Bryson, John, ed., Dante Gabriel Rossetti and Jane Morris: Their Correspondence (Oxford: Clarendon Press, 1976), p. 34.

[Study of Jane Morris for the Virgin in 'The Seed of David']

Monday, December 3, 2012

Proserpine close up

Afar away the light that brings cold cheer
Unto this wall, - one instant and no more
Admitted at my distant palace-door
Afar the flowers of Enna from this drear
Dire fruit, which, tasted once, must thrall me here.
Afar those skies from this Tartarean grey
That chills me: and afar how far away,
The nights that shall become the days that were.
Afar from mine own self I seem, and wing
Strange ways in thought, and listenfor a sign:
And still some heart unto some soul doth pine,
O, Whose sounds mine inner sense in fain to bring,
Continually together murmuring) —
'Woe me for thee, unhappy Proserpine'.
— D. G. Rossetti

In a letter to Henry T. Dunn, the artist's studio assistant) dated 17 February, 1880, Rossetti wrote:
I have had already to sacrifice to him [William Graham] (and it came very conveniently) the Proserpine you commenced and I carried on, to meet a debt which he proved (to my surprise) off] 00 to be met by chalk work, and which had got quite overlooked for years. This Proserpine I must finish, and would finish at some time the replica I now propose for him, if I know when you could set about the commencement [Letters IV, 1713]
Dante Gabriel Rossetti became, of his generation, one of the finest exponents in the medium of coloured chalks. From his 'Medieval' watercolours of the 1850s to his symbolic female figure subjects in oil, his technical prowess reached its apex toward the end of his life in his series of highly finished pastel drawings, He had started to make images in chalk in the mid 1860s under the guidance of Frederick Sandys.39 Three versions of Proserpine exist in oil: the primary version dated 1877 (Paul Getty Jnr),40 the second dated 1874 (Tate Gallery) and the final version of 1882 (Birmingham Museum and Art Gallery). The present work is the only recorded full-scale version of Rossetti's Proserpine composition in chalks made by the artist himself.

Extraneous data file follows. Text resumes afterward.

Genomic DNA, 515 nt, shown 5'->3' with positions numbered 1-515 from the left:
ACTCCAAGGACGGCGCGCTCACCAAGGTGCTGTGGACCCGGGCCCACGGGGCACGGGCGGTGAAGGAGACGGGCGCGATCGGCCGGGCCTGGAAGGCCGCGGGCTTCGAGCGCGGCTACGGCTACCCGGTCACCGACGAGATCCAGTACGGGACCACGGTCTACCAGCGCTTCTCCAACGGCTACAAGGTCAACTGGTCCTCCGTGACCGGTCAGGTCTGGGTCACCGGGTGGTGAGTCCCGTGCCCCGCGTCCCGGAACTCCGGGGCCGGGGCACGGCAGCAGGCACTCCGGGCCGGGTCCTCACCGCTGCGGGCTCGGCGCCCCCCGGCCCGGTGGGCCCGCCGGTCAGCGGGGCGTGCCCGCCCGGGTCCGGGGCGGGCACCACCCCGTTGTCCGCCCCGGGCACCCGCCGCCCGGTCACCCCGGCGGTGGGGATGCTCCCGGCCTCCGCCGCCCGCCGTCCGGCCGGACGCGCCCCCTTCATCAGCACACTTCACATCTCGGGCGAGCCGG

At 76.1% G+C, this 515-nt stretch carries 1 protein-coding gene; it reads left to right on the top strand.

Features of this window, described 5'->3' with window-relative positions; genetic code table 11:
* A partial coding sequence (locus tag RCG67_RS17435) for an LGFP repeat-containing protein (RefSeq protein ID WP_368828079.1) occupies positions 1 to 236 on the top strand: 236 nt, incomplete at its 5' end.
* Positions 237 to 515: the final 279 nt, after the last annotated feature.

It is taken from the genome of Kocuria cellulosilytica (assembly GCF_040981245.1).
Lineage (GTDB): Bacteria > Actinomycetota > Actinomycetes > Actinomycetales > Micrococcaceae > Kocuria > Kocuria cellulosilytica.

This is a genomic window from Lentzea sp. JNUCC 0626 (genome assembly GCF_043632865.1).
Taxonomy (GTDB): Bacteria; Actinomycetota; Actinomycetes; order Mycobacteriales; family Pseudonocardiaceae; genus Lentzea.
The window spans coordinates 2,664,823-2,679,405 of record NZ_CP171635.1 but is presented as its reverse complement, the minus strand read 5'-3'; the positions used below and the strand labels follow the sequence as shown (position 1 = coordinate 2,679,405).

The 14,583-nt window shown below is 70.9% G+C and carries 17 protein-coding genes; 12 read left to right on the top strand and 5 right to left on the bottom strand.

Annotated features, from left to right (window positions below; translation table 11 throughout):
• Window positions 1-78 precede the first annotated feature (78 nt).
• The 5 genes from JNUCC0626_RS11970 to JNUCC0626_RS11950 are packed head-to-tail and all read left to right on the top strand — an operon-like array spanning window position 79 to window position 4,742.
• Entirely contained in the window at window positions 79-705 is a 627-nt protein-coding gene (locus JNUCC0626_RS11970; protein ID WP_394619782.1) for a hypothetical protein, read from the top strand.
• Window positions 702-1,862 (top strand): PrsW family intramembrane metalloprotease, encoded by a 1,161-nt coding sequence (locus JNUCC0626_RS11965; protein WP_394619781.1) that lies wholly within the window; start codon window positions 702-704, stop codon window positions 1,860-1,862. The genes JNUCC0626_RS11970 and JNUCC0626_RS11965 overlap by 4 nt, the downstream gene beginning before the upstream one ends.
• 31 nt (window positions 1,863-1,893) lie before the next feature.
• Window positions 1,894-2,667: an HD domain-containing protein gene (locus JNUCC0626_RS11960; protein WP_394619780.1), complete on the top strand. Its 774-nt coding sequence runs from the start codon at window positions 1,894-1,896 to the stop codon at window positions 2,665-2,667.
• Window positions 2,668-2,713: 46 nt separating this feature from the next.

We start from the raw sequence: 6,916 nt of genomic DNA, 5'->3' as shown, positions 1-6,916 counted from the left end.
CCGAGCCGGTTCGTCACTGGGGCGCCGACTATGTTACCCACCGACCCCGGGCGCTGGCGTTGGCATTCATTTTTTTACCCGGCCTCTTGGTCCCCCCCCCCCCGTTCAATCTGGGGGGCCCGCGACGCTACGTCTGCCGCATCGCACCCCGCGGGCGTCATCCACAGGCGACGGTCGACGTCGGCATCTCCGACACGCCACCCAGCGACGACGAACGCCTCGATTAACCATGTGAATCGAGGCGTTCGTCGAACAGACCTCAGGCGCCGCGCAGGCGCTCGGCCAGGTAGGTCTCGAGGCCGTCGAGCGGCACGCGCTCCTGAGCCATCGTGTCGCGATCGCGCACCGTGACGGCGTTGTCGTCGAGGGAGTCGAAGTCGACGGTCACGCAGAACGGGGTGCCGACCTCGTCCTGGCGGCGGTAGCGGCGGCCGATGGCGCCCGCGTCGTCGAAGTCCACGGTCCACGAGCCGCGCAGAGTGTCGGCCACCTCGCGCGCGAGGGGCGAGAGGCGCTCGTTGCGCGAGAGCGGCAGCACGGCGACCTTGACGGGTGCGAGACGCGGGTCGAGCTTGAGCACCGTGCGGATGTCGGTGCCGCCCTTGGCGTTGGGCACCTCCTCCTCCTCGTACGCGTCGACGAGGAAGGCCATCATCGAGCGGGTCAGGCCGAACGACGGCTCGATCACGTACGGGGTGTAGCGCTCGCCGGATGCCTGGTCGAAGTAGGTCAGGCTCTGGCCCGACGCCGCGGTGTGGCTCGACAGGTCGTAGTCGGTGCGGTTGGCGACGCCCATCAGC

Of all Rossetti's depictions of Jane Morris, Proserpine perhaps most strongly conveys Rossetti's infatuation with her archetypal 'Pre-Raphaelite' looks; rich, raven hair and long, elegant neck, and his ideals of spiritual love, nurtured by his constant reading of Dante. Unable to decide as a young man whether to concentrate on painting or poetry, his work is infused with his poetic imagination and an individual interpretation of literary sources. His accompanying sonnet to this work is a poem of longing: "And still some heart unto some soul doth pine," carrying an inescapable allusion to his yearning to seduce Jane from her unhappy marriage with William Morris. Proserpine had been imprisoned in Pluto's underground realm for tasting the forbidden pomegranate. Jane, trapped by convention, was tasting another variety of illicit fruit.
On Prosepine, Rossetti wrote:
She is represented in a gloomy corridor of her palace, with the fatal ftuit in her hand. As she passes, a gleam strikes on the wall behind her from some inlet suddenly opened, and admitting for a moment the sight of the upper world; and she glances furtively towards it, immersed in thought. The incense-burner stands beside her as the attribute of a goddess. The ivy branch in the background may be taken as a symbol of clinging memory.
The working methods of both Rossetti's and Burne-Jones's studios, as of those of the old masters, were such that it was common practice that the studio assistants were employed to block in the under-drawing for finished works. The Master then drew or painted the finished work over the studio assistant's cartoon. The following of this practise in relationship to the present work is borne out both by the letter quoted above (Doughty and Wahl, 1967) and the evidence of a condition report provided by June Wallis, where it is stated that the drawing in pastel was executed over a graphite under-drawing. The report goes on to state the fact that both the primary support and the surface of the work are in very good condition, with evidence of only minor restoration in the upper parts of the work and around the edges. This, for the most part, relates to the area where the original sheets of paper were joined together, which was Rossetti's normal practice.
The replica (wholly by Rossetti's studio assistant, Henry Treffrey Dunn) referred to in Rossetti's letter to H. T. Dunn of 17 February, 1880 is now in a private collection in Scotland.

Related Materials